Tuesday, September 06, 2011

Museum of Unnatural History

The other thing to blab about from the Maryland Renaissance festival was a beautifully crafted museum of fabricated freaks, which was even more imaginative and interesting than any of the Ripley's museums I've been to. I only managed a couple of photos worth showing, but I'd rather not "spoil" the whole thing online anyway.

The water in the "cursing well" was dyed a nice blackish purple. The stone came out a lot grayer in the photograph...it was actually all tinted at least slightly green with algae.

Here's how most of the displays looked. Taking pictures with flash really only detracts from them, as you may notice. All of them were labeled, and often very cleverly, but I neglected to include them in all my shots or remember most of them, unfortunately. The spider was actually massive, the jar must have held around a gallon.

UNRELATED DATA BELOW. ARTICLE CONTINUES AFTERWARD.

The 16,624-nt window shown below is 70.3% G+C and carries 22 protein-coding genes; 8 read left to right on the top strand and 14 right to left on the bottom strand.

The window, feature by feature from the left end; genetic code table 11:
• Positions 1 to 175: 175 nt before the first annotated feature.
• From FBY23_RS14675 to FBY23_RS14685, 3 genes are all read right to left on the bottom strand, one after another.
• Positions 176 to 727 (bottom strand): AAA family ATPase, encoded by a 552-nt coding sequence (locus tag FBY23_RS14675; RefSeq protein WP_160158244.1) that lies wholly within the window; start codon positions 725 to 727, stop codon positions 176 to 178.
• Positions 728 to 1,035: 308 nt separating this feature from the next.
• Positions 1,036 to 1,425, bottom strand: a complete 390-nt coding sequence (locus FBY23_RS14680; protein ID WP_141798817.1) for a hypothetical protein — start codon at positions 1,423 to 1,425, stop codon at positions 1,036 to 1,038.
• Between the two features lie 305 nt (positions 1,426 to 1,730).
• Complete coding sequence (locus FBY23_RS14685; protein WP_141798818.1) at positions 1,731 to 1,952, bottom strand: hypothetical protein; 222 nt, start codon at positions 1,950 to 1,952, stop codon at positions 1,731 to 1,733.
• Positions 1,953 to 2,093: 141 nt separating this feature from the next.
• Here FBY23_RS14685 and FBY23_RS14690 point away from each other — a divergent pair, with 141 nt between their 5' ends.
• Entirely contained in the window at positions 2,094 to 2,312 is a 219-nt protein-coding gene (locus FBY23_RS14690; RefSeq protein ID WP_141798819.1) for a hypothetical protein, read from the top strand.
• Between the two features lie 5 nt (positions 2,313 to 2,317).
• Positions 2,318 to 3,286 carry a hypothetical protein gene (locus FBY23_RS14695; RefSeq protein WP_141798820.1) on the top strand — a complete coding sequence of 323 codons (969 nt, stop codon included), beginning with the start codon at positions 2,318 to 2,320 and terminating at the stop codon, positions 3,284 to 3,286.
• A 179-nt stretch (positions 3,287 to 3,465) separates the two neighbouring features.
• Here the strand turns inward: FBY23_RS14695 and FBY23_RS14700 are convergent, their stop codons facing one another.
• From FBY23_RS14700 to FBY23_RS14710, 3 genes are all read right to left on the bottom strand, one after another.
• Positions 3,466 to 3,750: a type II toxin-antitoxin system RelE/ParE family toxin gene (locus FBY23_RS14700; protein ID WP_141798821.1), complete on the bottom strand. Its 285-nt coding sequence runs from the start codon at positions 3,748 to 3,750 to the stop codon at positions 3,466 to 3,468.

That's not supposed to be cute?!

Across from this was Medusa's Head, but it wasn't as impressive to me as a big old eyeball.

This delightful little monster was labeled "nightmare," and was impossible to take a non-flash picture of. Only a few inches tall, he was set far in the back of an exceptionally large display case with only the faintest light against his eyeballs. It was far more effective than it sounds...whoever put together these displays was brilliant.

While almost every other jar had fully sculpted, original creatures, flash revealed this jar to contain mostly a glove. A glove and...something else that looks clothing derived. What makes this one interesting enough to show? The label only red "two things CAN occupy the same space at the same time." Cryptic nonsense is a great way to make something unsettling.

Another good example!

This three-eyed tentacle creature, while simple, was one of my three favorite creatures. My other two favorites were right next to it, and happened to be the only animated "specimens." It seemed like this one should have been animated as well, being in the same type of tank, but maybe it was broken? I captured his pals on video:

These look like a bunch of bleached fabric plant parts clumped together, but putting clumps of bleached fabric plant parts in tanks of water and making them twitch has a remarkable impact on me. I want these so, so much. They actually repeated their movements on a loop, so there must have been some pretty clever mechanisms under there.